New research co-authored by two SFI External Professors posits that ritual mummification and other complex cultural innovations that arose some 7,000 years ago in hunter-gatherer societies in the Atacama Desert might have been prompted by a regional population increase driven by favorable environmental changes.
The ancient Chinchorro people who lived in bands along the dry Atacama coastline (in modern-day Chile and Peru) began mummifying their dead around 5000 BC -- the oldest known deliberately mummified remains.
The research team, including SFI External Professors Michael Hochberg and Pablo Marquet, examined evidence in the climate records for conditions in the region and noted a period of greater rainfall across the Andes between 5800 and 4700 BC. These conditions, they say, would have made water readily available in the creeks and springs of the normally dry Atacama coastline below.
Their model suggests these favorable living conditions likely led to an increase in the region's population, which would have put living humans in frequent contact with human corpses naturally mummified in the arid conditions. This, in turn, led to the emergence of ritualistic funerary practices, they suggest.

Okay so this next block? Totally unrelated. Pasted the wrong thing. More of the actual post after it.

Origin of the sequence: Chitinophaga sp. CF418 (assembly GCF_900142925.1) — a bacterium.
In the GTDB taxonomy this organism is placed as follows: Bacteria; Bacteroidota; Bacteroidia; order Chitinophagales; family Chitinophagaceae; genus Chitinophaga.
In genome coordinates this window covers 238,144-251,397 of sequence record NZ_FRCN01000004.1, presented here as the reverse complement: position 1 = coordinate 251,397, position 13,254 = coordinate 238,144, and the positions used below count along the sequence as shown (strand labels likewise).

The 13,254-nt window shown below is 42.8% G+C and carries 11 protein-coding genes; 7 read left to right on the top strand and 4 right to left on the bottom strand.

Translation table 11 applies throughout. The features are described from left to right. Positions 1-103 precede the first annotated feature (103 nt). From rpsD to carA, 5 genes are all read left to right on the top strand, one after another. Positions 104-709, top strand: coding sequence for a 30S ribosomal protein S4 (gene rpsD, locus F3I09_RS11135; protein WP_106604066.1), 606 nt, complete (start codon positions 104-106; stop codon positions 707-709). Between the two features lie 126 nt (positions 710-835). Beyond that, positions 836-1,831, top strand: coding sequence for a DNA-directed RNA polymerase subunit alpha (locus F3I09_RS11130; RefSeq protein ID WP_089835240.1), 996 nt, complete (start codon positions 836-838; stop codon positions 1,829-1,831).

Rituals such as mummification and innovations such as improved fishing tools are among the indicators of an increase in social and cultural complexity that arose in the area at the time. The work builds on a theory that population increases drive technological innovation.
“Environmental change acted as a positive and creative force in the building up of social complexity, instead of being associated with the collapse of society, as is usually emphasized,” says Marquet in an August 14 article in Nature.
Read the paper in PNAS (August 13, 2012, subscription required)
Read the article in Nature (August 13, 2012)
Read the article in Science (August 13, 2012)
Audio: Listen to the National Public Radio interview (August 15, 2012)
Audio: Listen to the Public Radio International report (August 14, 2012)
Read the article in Science News (August 14, 2012)
Read the article in Discover magazine (August 13, 2012)
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